Blunk pointed out that Microsoft is claiming some form of IP rights over "a total of 130 protocols which Microsoft is offering for license."
Some of the RFC protocols that Microsoft asserts that it may have IP rights over, such as the TCP/IP protocols and the DNS (Domain Name System), form the very bedrock of the Internet's network infrastructure.
"Microsoft does not specify how this list of protocols was derived and to what extent they have investigated their possible rights holdings over these protocols," Blunk said. "The list appears to be a near but not completely exhaustive list of public protocols implemented in Microsoft products.
The thinking in the article is that MS is simply fishing for license acceptance in hopes of being able to exploit them later. Either way, this is a disturbing trend. I wonder if Jonathan Schwartz still likes IP law as much...
The New York STUG is meeting soon:
NYC Smalltalk will be meeting on November 16th where we will check out Microlingua - a new Smalltalk dialect being developed to work in resource constrained environments.
Our meetings are open to the general public. Invite a friend.
Frank Hayes makes a contrarian point about outsourcing:
With the dot-coms, we didn't know whether a Web-based business model would work at all -- or if it did, what kinds of businesses it would support. We didn't know how fast business could shift to the Web, or whether dot-coms really could transform retailing. All we knew was that bits cost less than bricks, so we figured everything else must cost less on the Internet, too.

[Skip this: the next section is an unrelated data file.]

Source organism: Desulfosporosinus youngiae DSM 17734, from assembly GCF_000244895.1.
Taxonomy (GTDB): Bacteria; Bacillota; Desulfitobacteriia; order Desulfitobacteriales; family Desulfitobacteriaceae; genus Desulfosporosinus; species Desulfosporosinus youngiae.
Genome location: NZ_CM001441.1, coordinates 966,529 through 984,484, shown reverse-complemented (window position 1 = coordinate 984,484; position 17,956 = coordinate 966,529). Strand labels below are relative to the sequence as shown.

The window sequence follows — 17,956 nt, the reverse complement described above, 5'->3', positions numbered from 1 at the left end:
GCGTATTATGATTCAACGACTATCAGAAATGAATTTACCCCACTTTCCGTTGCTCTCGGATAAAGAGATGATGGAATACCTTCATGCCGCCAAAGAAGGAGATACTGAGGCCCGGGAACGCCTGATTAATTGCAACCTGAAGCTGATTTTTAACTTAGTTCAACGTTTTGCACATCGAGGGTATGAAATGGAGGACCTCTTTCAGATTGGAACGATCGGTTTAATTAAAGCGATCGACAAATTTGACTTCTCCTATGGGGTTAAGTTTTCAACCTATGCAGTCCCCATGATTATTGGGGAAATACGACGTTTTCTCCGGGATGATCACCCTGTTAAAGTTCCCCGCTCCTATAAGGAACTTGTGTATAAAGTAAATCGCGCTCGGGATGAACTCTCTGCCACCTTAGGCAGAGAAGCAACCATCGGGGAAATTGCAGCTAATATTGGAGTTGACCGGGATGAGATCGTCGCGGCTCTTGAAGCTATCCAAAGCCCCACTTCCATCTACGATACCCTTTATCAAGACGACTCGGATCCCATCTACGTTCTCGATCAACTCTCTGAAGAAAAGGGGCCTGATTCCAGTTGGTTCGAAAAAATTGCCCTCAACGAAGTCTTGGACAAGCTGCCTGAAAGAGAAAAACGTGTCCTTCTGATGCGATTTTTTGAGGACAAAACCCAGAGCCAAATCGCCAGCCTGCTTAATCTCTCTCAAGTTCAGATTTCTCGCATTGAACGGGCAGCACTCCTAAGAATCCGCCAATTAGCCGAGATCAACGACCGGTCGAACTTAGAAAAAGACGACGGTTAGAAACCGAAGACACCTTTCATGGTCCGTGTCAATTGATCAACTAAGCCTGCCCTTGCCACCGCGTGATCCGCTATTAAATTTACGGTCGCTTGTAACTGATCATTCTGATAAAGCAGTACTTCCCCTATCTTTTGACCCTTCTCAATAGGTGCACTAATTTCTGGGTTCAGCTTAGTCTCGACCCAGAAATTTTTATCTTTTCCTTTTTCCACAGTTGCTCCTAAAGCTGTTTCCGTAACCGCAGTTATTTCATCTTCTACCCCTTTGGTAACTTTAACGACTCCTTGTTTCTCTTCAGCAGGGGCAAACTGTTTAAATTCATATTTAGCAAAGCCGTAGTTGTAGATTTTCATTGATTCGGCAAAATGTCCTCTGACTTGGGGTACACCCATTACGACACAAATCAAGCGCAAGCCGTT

A scrap of data, an untried business model and a lot of faith: That was the dot-com way, and we all chased it.
And offshoring? We know offshore programmers get paid less -- they're the bits-cheaper-than-bricks part of the scheme.
But we don't know what kinds of corporate IT projects can be effectively offshored. Or what happens to quality levels as offshoring volume ramps up. Or whether outsourcing will leave us with the flexibility and agility to adjust to rapidly changing business conditions, take advantage of new market opportunities and quickly respond to new user needs.
Great points, and it echos something I've said - the practice of tossing requirements over the wall to IT and getting a system back later never worked that well when the IT guys were local. What makes anyone think it will work well when they are 12 hours away (in timezone terms)? Something to consider...
ComputerWorld lists a bunch of reasons for corporations to worry about what their bloggers are writing. Interesting stuff, and definitely worth looking at. Bear in mind that free speech only gives you the right to express an opinion - it doesn't protect you from libel, nor does it guarantee you access to a soapbox...
Another batch of comment spam materialized overnight - I've dispatched it all, and added some code to the server that ought to get rid of most of it. It's not the best or smartest filter ever, but it I'm hopeful. We'll see how it goes. In the meantime, I'm off to a birthday party for a friend's daughter - I'll be offline most of the day.
Blaine makes the case for Smalltalk as a scripting language: